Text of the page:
The General Social Survey (GSS): The GSS is a regular, ongoing omnibus personal interview survey of U.S. households conducted by the National Opinion Research Center. . . . The first survey took place in 1972, and since then more than 40,000 respondents have answered more than 3,500 different questions. From Americans’ racial attitudes to the number of guns owned by women to musical preferences over a lifetime, the General Social Survey measures the trends in American attitudes, experiences, practices, and concerns [self-characterization].
- The Gallup Organization
Gallup Polls: The Gallup Organization is one of the world’s largest management consulting firms. Gallup’s core expertise is in measuring and understanding human attitudes and behavior. . . . Gallup . . . conducts The Gallup Poll, the world’s leading source of public opinion since 1935 [self-characterization].
- Roper Polls
Roper Polls: Founded in 1947, the Roper Center for Public Opinion Research is the leading educational facility in the field of public opinion. The center exists to promote the intelligent, responsible, and imaginative use of public opinion in addressing the problems faced by Americans and citizens of other nations [self-characterization].
- Pew Global Attitudes Project
The Pew Global Attitudes Project is a series of worldwide public opinion surveys that encompasses a broad array of subjects ranging from people's assessments of their own lives to their views about the current state of the world and important issues of the day. More than 200,000 interviews in 57 countries have been conducted as part of the project's work [self-characterization].
- The Evolutionary Theories in Social Sciences
The field of biology presents a very different explanation to the development of humans than sociology. Over the years, a specialized area of sociology, called Sociobiology, has developed to attempt to bridge the gap between the nature (i.e., biology) versus nurture (i.e., sociology/culture) controversy. The Evolutionary Theories in Social Sciences website serves as the premier information site for scholars interested in evolutionary thought in the social sciences [self-characterization].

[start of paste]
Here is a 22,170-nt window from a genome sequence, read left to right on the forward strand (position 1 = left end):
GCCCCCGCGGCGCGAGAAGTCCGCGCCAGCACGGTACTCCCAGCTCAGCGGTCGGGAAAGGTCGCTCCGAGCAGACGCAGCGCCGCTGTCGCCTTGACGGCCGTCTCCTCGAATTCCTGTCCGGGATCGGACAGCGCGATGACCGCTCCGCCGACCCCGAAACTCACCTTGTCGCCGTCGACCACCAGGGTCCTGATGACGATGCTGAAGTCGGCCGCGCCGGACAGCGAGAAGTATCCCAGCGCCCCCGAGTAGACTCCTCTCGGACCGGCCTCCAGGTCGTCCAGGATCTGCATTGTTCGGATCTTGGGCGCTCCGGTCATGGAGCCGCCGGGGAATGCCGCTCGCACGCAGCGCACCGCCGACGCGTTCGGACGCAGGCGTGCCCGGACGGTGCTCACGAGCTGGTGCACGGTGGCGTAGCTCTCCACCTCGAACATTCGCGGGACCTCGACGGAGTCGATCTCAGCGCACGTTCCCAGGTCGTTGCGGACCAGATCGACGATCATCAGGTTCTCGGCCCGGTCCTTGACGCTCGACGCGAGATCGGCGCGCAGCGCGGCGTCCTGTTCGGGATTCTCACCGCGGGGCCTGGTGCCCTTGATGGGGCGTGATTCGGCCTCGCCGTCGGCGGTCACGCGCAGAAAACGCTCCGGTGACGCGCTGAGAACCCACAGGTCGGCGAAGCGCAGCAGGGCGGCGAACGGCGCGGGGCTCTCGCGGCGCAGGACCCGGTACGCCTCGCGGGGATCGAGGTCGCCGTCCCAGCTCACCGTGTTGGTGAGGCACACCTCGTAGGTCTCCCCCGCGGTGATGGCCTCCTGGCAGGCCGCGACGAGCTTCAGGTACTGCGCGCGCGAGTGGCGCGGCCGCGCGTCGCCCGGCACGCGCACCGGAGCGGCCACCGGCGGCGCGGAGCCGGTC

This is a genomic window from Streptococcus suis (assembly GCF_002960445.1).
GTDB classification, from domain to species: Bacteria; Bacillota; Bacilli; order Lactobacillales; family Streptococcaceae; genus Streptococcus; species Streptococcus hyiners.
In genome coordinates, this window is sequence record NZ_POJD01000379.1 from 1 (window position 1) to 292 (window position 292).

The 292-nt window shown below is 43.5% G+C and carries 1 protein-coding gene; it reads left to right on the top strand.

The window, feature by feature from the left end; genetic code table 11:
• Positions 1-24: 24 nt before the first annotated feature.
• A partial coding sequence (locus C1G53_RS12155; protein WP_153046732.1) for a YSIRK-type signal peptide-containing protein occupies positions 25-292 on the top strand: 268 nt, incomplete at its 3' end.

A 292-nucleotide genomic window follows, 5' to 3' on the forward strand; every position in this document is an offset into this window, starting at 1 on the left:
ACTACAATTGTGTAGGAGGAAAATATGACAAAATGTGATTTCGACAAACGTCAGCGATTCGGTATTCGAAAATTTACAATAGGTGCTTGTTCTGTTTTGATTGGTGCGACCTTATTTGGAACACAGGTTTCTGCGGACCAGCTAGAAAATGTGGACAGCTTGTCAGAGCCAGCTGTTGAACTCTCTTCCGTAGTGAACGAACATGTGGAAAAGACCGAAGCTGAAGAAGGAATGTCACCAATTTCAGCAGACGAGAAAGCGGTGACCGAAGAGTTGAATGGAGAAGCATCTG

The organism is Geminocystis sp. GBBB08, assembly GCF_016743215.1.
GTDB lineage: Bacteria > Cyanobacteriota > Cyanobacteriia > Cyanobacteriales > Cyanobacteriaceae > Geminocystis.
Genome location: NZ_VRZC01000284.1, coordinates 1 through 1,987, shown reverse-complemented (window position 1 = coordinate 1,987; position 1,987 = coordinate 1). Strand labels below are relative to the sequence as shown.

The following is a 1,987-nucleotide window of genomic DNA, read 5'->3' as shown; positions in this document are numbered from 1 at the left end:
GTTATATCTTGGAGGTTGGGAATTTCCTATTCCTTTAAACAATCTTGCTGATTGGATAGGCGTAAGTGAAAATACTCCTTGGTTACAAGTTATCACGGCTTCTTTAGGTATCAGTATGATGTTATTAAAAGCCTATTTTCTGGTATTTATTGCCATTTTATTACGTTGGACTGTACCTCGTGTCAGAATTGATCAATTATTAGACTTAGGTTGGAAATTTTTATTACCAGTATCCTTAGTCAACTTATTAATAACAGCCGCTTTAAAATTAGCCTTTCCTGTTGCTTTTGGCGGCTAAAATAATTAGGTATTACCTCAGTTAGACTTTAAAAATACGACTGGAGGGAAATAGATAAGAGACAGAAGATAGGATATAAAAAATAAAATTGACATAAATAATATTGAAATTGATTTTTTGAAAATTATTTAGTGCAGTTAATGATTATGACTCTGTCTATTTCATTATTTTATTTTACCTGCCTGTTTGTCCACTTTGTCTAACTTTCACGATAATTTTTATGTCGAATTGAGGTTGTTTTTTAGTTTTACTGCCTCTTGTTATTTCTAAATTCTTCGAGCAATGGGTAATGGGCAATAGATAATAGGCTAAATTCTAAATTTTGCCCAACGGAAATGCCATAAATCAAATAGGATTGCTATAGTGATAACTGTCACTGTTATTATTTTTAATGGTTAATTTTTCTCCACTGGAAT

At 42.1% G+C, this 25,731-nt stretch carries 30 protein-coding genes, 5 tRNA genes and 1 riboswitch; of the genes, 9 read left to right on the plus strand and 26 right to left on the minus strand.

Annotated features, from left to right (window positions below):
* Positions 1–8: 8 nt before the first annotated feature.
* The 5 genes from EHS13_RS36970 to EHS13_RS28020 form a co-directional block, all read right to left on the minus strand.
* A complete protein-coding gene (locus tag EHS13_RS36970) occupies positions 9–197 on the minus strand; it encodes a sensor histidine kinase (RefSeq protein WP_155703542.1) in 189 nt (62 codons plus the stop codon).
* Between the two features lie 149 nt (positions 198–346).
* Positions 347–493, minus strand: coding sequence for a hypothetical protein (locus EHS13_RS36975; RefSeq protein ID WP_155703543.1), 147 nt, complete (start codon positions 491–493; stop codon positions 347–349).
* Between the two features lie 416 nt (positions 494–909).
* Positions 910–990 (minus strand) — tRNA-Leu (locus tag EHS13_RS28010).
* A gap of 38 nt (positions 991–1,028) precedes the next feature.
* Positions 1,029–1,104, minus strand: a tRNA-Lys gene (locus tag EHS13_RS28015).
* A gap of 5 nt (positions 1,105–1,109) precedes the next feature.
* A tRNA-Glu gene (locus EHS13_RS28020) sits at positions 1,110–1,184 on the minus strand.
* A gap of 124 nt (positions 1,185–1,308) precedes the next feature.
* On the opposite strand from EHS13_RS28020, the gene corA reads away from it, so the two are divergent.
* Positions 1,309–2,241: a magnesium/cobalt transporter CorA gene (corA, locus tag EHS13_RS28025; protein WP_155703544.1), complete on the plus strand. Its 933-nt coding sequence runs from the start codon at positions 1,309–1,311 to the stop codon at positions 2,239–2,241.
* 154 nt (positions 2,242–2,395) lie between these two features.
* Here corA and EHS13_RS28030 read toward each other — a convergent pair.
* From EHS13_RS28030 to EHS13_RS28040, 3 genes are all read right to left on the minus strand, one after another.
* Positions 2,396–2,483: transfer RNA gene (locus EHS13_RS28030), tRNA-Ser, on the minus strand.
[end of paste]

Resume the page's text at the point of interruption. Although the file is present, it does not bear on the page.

Is a cross-culturally universal language possible? Supporters of Esperanto believe so. According to the nonprofit organization of Esperantists and supporters of Esperanto in the United States, “ is a language introduced in 1887 by Dr. L.L. Zamenhof after years of development. He proposed Esperanto as a second language that would allow people who speak different native languages to communicate, yet at the same time retain their own languages and cultural identities. Esperanto is four times easier to learn than other languages.”
- Horace Miner’s Analysis
Stimulate cross-cultural study and understanding through Horace Miner’s classic 1956 analysis, “Body Ritual Among the Nacirema.”
A great way to consider how people understand their own culture is to look at how museums represent cultural artifacts and history. The Smithsonian Institution is called "America's Attic" because it houses a little bit of almost everything from American history and culture. At this site, you can browse or search through selected images from the Collections of the Office of Imaging and Photographic Services. Included are images from current exhibits, Smithsonian events and historic collections.